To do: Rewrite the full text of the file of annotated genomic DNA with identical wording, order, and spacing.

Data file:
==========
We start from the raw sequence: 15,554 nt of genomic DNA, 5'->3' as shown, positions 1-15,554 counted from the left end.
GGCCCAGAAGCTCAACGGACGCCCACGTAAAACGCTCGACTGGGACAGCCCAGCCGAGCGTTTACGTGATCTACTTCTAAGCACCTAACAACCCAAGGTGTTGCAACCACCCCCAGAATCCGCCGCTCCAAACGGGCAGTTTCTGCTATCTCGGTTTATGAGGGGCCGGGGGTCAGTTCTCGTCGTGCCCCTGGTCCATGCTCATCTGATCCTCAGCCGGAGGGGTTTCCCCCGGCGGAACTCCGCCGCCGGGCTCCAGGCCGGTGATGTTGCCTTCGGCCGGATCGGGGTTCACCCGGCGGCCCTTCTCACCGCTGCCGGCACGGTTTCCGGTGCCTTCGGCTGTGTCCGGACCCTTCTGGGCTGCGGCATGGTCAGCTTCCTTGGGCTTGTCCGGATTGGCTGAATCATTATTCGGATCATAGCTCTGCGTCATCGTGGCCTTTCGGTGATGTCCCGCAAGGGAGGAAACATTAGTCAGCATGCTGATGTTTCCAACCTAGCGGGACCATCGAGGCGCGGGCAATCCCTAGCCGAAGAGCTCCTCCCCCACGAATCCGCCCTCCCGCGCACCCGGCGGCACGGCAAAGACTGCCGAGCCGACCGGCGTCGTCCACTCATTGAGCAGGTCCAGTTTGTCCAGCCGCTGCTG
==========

We start from the raw sequence: 15,554 nt of genomic DNA, 5'->3' as shown, positions 1-15,554 counted from the left end.
GGCCCAGAAGCTCAACGGACGCCCACGTAAAACGCTCGACTGGGACAGCCCAGCCGAGCGTTTACGTGATCTACTTCTAAGCACCTAACAACCCAAGGTGTTGCAACCACCCCCAGAATCCGCCGCTCCAAACGGGCAGTTTCTGCTATCTCGGTTTATGAGGGGCCGGGGGTCAGTTCTCGTCGTGCCCCTGGTCCATGCTCATCTGATCCTCAGCCGGAGGGGTTTCCCCCGGCGGAACTCCGCCGCCGGGCTCCAGGCCGGTGATGTTGCCTTCGGCCGGATCGGGGTTCACCCGGCGGCCCTTCTCACCGCTGCCGGCACGGTTTCCGGTGCCTTCGGCTGTGTCCGGACCCTTCTGGGCTGCGGCATGGTCAGCTTCCTTGGGCTTGTCCGGATTGGCTGAATCATTATTCGGATCATAGCTCTGCGTCATCGTGGCCTTTCGGTGATGTCCCGCAAGGGAGGAAACATTAGTCAGCATGCTGATGTTTCCAACCTAGCGGGACCATCGAGGCGCGGGCAATCCCTAGCCGAAGAGCTCCTCCCCCACGAATCCGCCCTCCCGCGCACCCGGCGGCACGGCAAAGACTGCCGAGCCGACCGGCGTCGTCCACTCATTGAGCAGGTCCAGTTTGTCCAGCCGCTGCTG